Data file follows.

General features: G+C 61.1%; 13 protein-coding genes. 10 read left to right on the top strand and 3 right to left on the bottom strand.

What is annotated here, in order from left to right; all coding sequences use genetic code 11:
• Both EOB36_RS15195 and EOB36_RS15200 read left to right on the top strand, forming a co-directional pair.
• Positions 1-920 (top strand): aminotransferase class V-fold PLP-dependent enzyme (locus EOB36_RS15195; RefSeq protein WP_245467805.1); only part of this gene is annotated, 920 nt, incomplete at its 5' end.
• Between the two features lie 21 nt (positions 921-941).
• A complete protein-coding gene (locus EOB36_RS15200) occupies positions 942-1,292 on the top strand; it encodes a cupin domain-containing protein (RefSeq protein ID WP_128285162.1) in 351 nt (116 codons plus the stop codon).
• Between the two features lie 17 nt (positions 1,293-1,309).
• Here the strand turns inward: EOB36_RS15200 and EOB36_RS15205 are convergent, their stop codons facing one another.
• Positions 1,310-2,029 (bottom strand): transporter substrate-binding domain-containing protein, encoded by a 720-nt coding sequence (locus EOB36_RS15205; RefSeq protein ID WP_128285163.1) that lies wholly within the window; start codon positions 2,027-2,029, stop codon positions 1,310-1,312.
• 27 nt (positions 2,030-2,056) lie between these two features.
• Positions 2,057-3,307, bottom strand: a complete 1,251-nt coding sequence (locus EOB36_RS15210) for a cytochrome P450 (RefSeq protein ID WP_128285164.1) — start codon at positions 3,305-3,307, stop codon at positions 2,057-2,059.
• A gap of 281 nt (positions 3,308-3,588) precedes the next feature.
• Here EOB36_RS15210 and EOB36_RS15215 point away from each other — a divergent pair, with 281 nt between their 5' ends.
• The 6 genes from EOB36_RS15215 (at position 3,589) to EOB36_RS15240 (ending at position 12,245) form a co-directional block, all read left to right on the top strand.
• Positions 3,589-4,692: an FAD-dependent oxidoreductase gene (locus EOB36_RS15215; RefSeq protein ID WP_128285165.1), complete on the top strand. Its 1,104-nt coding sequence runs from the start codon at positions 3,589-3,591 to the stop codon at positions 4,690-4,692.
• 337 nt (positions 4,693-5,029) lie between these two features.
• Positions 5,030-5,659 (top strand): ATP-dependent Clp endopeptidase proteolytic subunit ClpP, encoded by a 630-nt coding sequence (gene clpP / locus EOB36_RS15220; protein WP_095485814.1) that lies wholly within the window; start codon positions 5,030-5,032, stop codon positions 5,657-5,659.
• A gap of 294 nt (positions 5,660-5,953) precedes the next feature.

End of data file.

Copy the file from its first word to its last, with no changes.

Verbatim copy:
General features: G+C 61.1%; 13 protein-coding genes. 10 read left to right on the top strand and 3 right to left on the bottom strand.

What is annotated here, in order from left to right; all coding sequences use genetic code 11:
• Both EOB36_RS15195 and EOB36_RS15200 read left to right on the top strand, forming a co-directional pair.
• Positions 1-920 (top strand): aminotransferase class V-fold PLP-dependent enzyme (locus EOB36_RS15195; RefSeq protein WP_245467805.1); only part of this gene is annotated, 920 nt, incomplete at its 5' end.
• Between the two features lie 21 nt (positions 921-941).
• A complete protein-coding gene (locus EOB36_RS15200) occupies positions 942-1,292 on the top strand; it encodes a cupin domain-containing protein (RefSeq protein ID WP_128285162.1) in 351 nt (116 codons plus the stop codon).
• Between the two features lie 17 nt (positions 1,293-1,309).
• Here the strand turns inward: EOB36_RS15200 and EOB36_RS15205 are convergent, their stop codons facing one another.
• Positions 1,310-2,029 (bottom strand): transporter substrate-binding domain-containing protein, encoded by a 720-nt coding sequence (locus EOB36_RS15205; RefSeq protein ID WP_128285163.1) that lies wholly within the window; start codon positions 2,027-2,029, stop codon positions 1,310-1,312.
• 27 nt (positions 2,030-2,056) lie between these two features.
• Positions 2,057-3,307, bottom strand: a complete 1,251-nt coding sequence (locus EOB36_RS15210) for a cytochrome P450 (RefSeq protein ID WP_128285164.1) — start codon at positions 3,305-3,307, stop codon at positions 2,057-2,059.
• A gap of 281 nt (positions 3,308-3,588) precedes the next feature.
• Here EOB36_RS15210 and EOB36_RS15215 point away from each other — a divergent pair, with 281 nt between their 5' ends.
• The 6 genes from EOB36_RS15215 (at position 3,589) to EOB36_RS15240 (ending at position 12,245) form a co-directional block, all read left to right on the top strand.
• Positions 3,589-4,692: an FAD-dependent oxidoreductase gene (locus EOB36_RS15215; RefSeq protein ID WP_128285165.1), complete on the top strand. Its 1,104-nt coding sequence runs from the start codon at positions 3,589-3,591 to the stop codon at positions 4,690-4,692.
• 337 nt (positions 4,693-5,029) lie between these two features.
• Positions 5,030-5,659 (top strand): ATP-dependent Clp endopeptidase proteolytic subunit ClpP, encoded by a 630-nt coding sequence (gene clpP / locus EOB36_RS15220; protein WP_095485814.1) that lies wholly within the window; start codon positions 5,030-5,032, stop codon positions 5,657-5,659.
• A gap of 294 nt (positions 5,660-5,953) precedes the next feature.